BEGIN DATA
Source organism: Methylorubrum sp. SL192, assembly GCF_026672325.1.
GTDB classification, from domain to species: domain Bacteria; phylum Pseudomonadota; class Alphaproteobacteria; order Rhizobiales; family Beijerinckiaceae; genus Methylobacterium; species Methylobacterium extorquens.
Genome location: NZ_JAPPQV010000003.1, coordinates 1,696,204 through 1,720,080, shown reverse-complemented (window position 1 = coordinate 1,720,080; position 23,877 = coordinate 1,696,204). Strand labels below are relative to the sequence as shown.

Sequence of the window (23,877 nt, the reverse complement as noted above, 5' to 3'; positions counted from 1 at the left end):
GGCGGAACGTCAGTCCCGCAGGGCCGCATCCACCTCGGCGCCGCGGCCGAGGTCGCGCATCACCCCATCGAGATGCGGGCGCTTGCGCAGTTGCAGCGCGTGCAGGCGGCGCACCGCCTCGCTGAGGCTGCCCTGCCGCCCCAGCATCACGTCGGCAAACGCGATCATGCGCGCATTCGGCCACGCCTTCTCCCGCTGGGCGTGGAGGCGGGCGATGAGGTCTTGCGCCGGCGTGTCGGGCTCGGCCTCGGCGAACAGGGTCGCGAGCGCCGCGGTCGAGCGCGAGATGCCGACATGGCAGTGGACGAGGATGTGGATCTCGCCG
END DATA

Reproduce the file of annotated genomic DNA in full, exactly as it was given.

Source organism: Methylorubrum sp. SL192, assembly GCF_026672325.1.
GTDB classification, from domain to species: domain Bacteria; phylum Pseudomonadota; class Alphaproteobacteria; order Rhizobiales; family Beijerinckiaceae; genus Methylobacterium; species Methylobacterium extorquens.
Genome location: NZ_JAPPQV010000003.1, coordinates 1,696,204 through 1,720,080, shown reverse-complemented (window position 1 = coordinate 1,720,080; position 23,877 = coordinate 1,696,204). Strand labels below are relative to the sequence as shown.

Sequence of the window (23,877 nt, the reverse complement as noted above, 5' to 3'; positions counted from 1 at the left end):
GGCGGAACGTCAGTCCCGCAGGGCCGCATCCACCTCGGCGCCGCGGCCGAGGTCGCGCATCACCCCATCGAGATGCGGGCGCTTGCGCAGTTGCAGCGCGTGCAGGCGGCGCACCGCCTCGCTGAGGCTGCCCTGCCGCCCCAGCATCACGTCGGCAAACGCGATCATGCGCGCATTCGGCCACGCCTTCTCCCGCTGGGCGTGGAGGCGGGCGATGAGGTCTTGCGCCGGCGTGTCGGGCTCGGCCTCGGCGAACAGGGTCGCGAGCGCCGCGGTCGAGCGCGAGATGCCGACATGGCAGTGGACGAGGATGTGGATCTCGCCG